Bruce Brown's 100 Voices...
Kill Eagle's Story of the Battle, #1
GRAPHIC DESCRIPTION OF THE BATTLE OF THE LITTLE BIG HORN
BISMARK, D. T., Sept. 23, 1876. A Standing Rock letter of the 20th gives the following, of intense interest, in relation to Custer's Battle. Kill Eagle, of whose surrender at this station, last Friday, you have already been informed, has given quite a lengthy account of Sitting Bull's forces the past season.
He commences with the date at which he left this agency, last spring, with twenty-six lodges, for the purpose of hunting buffalo and trading with hostile Indians. He speaks of having heard reports that troops were going out to punish the hostiles, but thought he would have time to do his hunting and trading and get out of the way before a battle occurred. They were obliged to hunt, as they were starving at the agency, and from his account they were very successful, killing twenty or thirty buffalo some days, and in one herd they killed all but two. He details the progress and incidents of each march.
On the seventh day they arrived at Sitting Bull's village, where a feast and numerous presents of ponies and robes were given them. Efforts were made to induce Kill Eagle and his band to join in the contemplated movements and hostilities, but evidently without much success. They were desirous of getting back again to the protecting arms of the agency, but were unable to escape from the meshes of the wily Sitting Bull. They found, too late, that for them there was no escape; their horses were shot or st stolen and wounds and insults were showered upon them from every side. In the meantime the forces of Crook were approaching, and with his people Kill Eagle succeeded in escaping temporarily from the hostiles. He claims to have been distant some forty or fifty miles at the time of the Rosebud fight, and relates many of the details and incidents which he was able subsequently to gather from the participants. He places the loss of the Indians in the Rosebud fight at four dead, left on the field, and twelve that were brought to camp. He places the wounded besides at as high as 400, and says that they had 180 horses killed, besides those that were captured. He next comes to the fight on the Little Horn, and describes the Indian village, which was six miles long and one wide, and the Indians swarmed there as thick as maggots on a carcass, so numerous were they.
He then goes on and speaks of Custer's approach and fight with its tragic details as an unwilling spectator rather than as a participant, who, during its progress, remained quietly in his lodge in the center of the Indian village. The fight with Reno commenced about noon, the Indians all rushing to oppose his advance, until the approach of Custer from the lower end of the village was announced, when the wildest confusion prevailed throughout the camp. Lodges were struck and preparations made for instant flight. Vast numbers of Indians left Reno's front and hastened to the assistance of their red brethren engaged with Custer, who was' steadily forced back and surrounded until all were swept from the field by the repeated charges of the Indians as if they had been carried into eternity by the irresistible.
He described the firing at this point as simply terrific, and illustrated its force by clapping his hands together with great rapidity and regularity. Then came a lull in the fearful storm of iron hail and his hands were still again. The storm beat fast and furious as the thought of some loved one nerved the arm of each contending trooper. Then the movement of his hands gradually slackened and gradually grew more feeble. A few scattering shakes, like rain on a window pane, and then the movement ceased as the last of Custer's band of heroes went down with the setting sun. It was dusk as the successful combatants returned to camp littered with their dead and wounded. It had not been to them a bloodless victory. Fourteen had fallen in front of Reno, thirty-nine went down with Custer and fourteen were dead in camp. Horses and travois were laden with their wounded on every hand, and in countless numbers. One band alone, of Ogalallas, had twenty-seven wounded on travois and thirty-eight thrown across horses. Kill Eagle says it seems as if every one was wounded, and places the number as high as 600.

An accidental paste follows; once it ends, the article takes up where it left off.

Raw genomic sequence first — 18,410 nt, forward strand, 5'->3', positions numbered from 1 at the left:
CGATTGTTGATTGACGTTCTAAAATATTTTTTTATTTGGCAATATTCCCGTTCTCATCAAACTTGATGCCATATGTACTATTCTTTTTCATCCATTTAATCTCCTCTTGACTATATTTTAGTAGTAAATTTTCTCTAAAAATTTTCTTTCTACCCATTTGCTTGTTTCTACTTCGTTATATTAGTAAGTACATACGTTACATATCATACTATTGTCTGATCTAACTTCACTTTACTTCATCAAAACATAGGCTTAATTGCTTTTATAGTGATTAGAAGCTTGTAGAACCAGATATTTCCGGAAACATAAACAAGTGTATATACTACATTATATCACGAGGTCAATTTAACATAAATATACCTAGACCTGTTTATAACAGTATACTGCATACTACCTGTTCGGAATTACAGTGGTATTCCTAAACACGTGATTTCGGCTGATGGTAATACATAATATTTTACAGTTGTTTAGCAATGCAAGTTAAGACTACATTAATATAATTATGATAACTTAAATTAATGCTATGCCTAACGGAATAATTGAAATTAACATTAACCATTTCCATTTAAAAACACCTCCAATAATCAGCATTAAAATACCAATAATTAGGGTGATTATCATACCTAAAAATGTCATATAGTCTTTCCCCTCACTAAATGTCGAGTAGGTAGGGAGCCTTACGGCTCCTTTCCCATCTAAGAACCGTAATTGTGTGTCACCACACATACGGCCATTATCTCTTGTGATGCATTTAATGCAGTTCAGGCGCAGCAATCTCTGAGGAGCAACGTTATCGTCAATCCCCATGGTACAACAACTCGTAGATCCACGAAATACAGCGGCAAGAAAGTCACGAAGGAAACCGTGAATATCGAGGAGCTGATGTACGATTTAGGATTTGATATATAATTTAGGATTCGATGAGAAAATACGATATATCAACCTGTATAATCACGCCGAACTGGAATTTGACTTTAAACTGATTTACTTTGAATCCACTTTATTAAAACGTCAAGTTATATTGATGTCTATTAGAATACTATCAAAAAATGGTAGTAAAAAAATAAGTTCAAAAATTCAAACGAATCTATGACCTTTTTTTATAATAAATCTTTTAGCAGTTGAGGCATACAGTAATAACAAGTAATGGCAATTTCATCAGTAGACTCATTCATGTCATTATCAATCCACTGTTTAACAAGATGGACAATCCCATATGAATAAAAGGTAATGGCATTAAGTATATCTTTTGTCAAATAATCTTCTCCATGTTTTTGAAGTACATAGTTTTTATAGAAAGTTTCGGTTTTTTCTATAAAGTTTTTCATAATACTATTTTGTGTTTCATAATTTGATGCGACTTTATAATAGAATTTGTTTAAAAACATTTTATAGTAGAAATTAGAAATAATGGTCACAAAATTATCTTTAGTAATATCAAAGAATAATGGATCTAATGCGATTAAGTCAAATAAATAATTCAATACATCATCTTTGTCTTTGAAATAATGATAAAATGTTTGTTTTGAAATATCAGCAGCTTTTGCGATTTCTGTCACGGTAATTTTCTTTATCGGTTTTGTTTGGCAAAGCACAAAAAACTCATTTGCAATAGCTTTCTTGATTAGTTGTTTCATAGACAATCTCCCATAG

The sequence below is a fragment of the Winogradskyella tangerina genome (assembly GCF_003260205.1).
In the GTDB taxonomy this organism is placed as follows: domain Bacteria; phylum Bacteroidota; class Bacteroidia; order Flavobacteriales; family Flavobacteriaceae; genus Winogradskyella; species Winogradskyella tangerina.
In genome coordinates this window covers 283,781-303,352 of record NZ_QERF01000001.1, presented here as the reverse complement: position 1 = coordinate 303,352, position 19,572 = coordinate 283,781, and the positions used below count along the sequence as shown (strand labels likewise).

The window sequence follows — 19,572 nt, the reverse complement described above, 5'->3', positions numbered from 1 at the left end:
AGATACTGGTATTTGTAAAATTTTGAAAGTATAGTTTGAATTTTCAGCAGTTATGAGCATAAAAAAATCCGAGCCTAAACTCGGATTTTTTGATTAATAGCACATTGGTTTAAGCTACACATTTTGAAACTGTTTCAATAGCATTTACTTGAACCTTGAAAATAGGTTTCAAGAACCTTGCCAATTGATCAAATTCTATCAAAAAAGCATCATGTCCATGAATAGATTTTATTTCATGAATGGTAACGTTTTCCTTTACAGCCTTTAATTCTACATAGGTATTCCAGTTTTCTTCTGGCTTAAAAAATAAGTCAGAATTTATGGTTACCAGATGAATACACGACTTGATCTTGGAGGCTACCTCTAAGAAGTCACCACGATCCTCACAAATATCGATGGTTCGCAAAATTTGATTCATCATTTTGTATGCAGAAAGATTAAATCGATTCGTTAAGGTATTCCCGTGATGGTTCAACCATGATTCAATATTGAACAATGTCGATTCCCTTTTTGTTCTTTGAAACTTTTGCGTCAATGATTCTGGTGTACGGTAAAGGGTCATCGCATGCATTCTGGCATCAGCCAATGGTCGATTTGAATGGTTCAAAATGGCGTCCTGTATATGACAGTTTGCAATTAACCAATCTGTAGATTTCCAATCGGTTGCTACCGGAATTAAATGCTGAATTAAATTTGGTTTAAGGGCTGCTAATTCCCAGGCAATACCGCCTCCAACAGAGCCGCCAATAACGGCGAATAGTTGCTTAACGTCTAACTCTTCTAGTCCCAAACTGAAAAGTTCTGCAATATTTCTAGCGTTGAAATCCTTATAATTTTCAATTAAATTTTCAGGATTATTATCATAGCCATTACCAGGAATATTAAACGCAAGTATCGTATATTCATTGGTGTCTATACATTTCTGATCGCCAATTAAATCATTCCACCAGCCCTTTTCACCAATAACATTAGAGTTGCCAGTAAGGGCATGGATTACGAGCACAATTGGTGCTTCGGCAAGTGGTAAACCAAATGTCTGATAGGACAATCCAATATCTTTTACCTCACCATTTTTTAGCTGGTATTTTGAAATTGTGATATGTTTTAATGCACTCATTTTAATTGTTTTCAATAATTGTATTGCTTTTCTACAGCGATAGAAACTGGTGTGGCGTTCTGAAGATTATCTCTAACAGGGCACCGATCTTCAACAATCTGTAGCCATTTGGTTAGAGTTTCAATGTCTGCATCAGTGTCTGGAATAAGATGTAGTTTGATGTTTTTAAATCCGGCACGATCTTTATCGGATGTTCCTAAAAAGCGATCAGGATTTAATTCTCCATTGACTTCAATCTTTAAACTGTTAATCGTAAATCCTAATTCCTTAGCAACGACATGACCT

He is very positive, however, that no prisoners were taken. There were no white men in the fight or on the field. One who had been with them went to Standing Rock Agency. The bugle calls so often spoken of were sounded by an Indian. He speaks of Sitting Bull as a heavy, muscular man, with large head and light hair hanging to his shoulders. He is not white or half-breed. He gives the names of the leading chiefs present in the fight, and reports a chief, High Elk, as being killed in front of Reno. He even goes on to speak of the approach of General Gibbon's column and the immediate flight of the Indians and the subsequent fight with Lieutenant Sibley's party, where a chief of the Cheyennes was shot through the head and instantly killed.
His statement is quite lengthy, but I have endeavored to give you such portions as are of particular interest and have not before been made public.
The Custer Myth: A Source Book of Custerania, written and compiled by Colonel W.A. Graham, The Stackpole Co., Harrisburg, PA 1953, p 46 - 47
Kills Alive and One Bull said Kill Eagle lied when he said he was held captive in Sitting Bull's camp on the Little Bighorn. Actually, they said, he was in council with Sitting Bull when the first reports of the Americans' sucker-punch attack came in.
Here's another account by Kill Eagle.